Day 62 (Saturday, June 18): Diaz Creek (741.65) to Horseshoe Meadow Campground via Mulkey Pass (744.51), (2.86+1.7) 4.56 miles. (up/down: +850/-667)
I made it through the night. The Diamox made me have to pee like a race horse though – getting up 3 times in the night. It was still hard to do anything this morning. My brain still felt like it was going to explode and it was hard to move (both from being weak and lightheaded). I wasn’t hungry but knew I had to consume something, so I brewed up some coca tea and had some fruit snacks. I ever so slowly packed up camp as I saw Honey was still in her tent and neither of us were in a huge hurry.
Today’s climb was the slowest yet. I thought I my legs were going to give out and/or I would just fall over and pass out. We (Honey and I) were barely making a 1.75 miles an hour, but boy was I glad to have some one with me. As we got higher and further, we stopped for breaks more frequently. Many hikers passed us, one was going just about as slow as us. Roscoe – we liked him! Finally we made it to the first pass that would lead us into Lone Pine just before 10 am.
Hooray! But it wasn’t over. We still had about 2 miles to the campground with no guarantee of a hitch. Thankfully the hike was all downhill to the beautiful meadow providing vast views of the Sierra Mountains (including Whitney), streams and wildlife. We got down to the stream in the meadow and took a short break on a rock enjoying the views and envying the last uphill climb, even though it was maybe only 60-75 ft.
We had made it to the Campground!…Well the road to the campground. The closest facilities were about a quarter mile up. I was still feeling like shit and instantly dropped my pack on the side of the road. Roscoe and Honey thought about walking down the road East towards Lone Pine. I sat and didn’t move an convinced them that this was the only road up or down. If we walk down, anyone leaving might pick up hikers behind us first. So we stayed where the trail met the road. Honey and I took the short but excruciating walk (felt like the worse possible hangover) to the bathrooms and water. We thought we say trail magic, but just turned out to be a group hanging out for the day – bummer. There were a lot of folks out day-hiking, and we knew we’d be able to get a ride from someone when they finished – but that could be hours from now.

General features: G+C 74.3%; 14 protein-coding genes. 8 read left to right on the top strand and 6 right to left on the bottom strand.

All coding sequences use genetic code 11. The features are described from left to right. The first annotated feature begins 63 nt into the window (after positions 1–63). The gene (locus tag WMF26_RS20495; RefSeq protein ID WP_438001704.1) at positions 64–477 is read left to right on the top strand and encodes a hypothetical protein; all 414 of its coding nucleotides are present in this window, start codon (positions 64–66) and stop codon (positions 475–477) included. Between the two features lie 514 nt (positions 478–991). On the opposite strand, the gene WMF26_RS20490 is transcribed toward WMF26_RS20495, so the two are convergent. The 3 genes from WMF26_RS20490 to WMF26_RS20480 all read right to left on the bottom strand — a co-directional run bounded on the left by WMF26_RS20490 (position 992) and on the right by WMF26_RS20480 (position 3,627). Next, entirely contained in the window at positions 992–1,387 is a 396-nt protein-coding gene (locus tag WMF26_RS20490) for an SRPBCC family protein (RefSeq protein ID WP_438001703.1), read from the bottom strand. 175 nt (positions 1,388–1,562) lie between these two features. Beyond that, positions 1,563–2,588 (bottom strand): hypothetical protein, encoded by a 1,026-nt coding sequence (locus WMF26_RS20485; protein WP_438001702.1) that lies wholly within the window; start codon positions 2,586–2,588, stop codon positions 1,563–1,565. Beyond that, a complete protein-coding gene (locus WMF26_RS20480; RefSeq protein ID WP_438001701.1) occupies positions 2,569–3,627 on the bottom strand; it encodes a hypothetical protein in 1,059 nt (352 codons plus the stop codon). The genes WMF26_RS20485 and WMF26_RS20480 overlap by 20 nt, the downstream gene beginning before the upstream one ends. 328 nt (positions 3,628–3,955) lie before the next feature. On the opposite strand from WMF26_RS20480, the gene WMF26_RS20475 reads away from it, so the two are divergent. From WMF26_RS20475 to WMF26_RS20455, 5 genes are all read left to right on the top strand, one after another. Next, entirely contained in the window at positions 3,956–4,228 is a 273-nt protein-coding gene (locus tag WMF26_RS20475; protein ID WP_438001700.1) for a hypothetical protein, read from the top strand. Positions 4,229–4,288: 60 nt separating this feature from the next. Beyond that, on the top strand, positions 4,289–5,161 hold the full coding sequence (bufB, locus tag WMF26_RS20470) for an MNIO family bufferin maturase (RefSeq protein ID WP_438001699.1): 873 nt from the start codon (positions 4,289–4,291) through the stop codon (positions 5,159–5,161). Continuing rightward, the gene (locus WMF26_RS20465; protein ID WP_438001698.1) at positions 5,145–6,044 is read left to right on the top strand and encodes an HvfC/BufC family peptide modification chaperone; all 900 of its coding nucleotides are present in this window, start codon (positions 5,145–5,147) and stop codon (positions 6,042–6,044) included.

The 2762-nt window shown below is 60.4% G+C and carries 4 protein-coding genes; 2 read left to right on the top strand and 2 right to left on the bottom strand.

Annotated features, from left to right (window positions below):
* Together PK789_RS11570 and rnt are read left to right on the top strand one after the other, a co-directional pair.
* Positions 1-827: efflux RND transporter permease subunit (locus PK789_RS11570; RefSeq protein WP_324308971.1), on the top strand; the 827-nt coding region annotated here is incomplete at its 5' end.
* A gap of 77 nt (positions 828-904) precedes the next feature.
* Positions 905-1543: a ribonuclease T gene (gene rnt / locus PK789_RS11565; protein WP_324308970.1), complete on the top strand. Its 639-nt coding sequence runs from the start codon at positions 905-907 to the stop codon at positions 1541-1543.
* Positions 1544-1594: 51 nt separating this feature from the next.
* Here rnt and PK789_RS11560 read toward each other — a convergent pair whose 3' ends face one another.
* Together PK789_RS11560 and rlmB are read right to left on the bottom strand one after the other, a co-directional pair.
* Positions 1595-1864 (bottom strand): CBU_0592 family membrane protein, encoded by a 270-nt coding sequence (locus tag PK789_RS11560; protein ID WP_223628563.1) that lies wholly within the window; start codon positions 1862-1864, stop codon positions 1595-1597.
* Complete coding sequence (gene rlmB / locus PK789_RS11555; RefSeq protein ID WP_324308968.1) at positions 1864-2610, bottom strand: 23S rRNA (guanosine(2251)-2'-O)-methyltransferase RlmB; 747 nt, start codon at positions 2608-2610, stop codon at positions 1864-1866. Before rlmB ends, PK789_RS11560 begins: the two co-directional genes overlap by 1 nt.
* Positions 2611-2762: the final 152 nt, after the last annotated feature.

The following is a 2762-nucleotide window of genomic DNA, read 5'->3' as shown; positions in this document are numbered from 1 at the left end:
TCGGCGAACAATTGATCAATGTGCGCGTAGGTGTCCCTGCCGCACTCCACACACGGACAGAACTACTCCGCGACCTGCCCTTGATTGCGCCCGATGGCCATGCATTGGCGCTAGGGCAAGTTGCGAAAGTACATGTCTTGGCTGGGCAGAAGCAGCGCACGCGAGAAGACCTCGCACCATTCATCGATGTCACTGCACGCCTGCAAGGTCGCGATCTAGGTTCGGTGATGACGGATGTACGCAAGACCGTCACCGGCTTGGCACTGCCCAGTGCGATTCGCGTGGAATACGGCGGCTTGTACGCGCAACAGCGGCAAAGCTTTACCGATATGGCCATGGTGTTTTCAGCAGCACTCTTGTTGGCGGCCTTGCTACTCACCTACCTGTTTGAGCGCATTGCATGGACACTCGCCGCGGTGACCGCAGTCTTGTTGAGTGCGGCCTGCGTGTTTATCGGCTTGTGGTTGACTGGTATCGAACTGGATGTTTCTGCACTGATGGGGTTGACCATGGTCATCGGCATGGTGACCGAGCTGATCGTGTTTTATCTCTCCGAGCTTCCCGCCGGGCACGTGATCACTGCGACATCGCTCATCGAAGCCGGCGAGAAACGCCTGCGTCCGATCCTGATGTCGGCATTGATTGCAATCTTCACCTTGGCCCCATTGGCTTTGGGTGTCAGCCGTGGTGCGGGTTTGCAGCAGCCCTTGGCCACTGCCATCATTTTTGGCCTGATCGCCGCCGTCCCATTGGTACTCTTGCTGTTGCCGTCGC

We walked back to our packs, which sat just behind the sign marking Bear Country. Now that we were not moving and there was a slight breeze, we felt a bit chilled and laid on the pavement..ooh that felt nice. Within moments we were blocking a white SUV heading out. They probably would have stopped regardless, but they offered us a ride! They had just dropped off their kids and picked up another hiker on the way down with just enough room left for the 3 of us and our packs. The ride down to Lone Pine was INSANE! I knew we were up pretty high, but when you’re in it (the mountains) there is really no reference point as the valleys are still very high. As soon was we come over the ridge, holy shit, we were high! It was like coming over a roller coaster, only multiply the drop by 100. After a long drive down full of switch backs, and thankfully my fruit snacks and quarter of a Bobo’s bar stayed in my stomach, we pulled into Lone Pine.
First stop was the Whitney Portal Hostel where I would spend the next night or two. My brain and body was still very foggy but could feel a very minor improvement. Honey and I got cleaned up and headed over to Alabama Hills Cafe for lunch and to do laundry next door. Delicious! If I had the money, I would have gone 3 times in a row like Honey over the next day and a half, but I had to save my change. At least I had enough left overs to last me until lunch the next day.
Over the next day and a half, I am pretty sure I walked the length of Lone Pine at least 20 times in 100 degree hat. That is not hard to do when the main part of town stretches only half a mile. After the first day, I was feeling much better! The first night in the hostel was with Honey, Anmie (who I met in KM), a dad and 16 year old son, and a young guy. A good group who shared lots of goodies (whiskey, muddy buddies, chips and guac), laughs and solid conversation. Silence and lights out by 9pm. On Sunday, I tried to walk 2.5 miles along the highway to the visitors center. I got halfway, said screw it and turned around – at least I got some steps and sweat in. The second night was not as peaceful. A new group of hikers came to stay – these one’s enjoyed to party. Finally by about 10 we made them turn the light off.
The PCT is constantly testing you…this was my first big test. I had to make a judgement call for my well-being. Tomorrow I would take the bus to Bishop and meet my aunt and uncle who would bounce me up the trail. There was no way I could go back up 10,000 ft. Whitney would have to wait.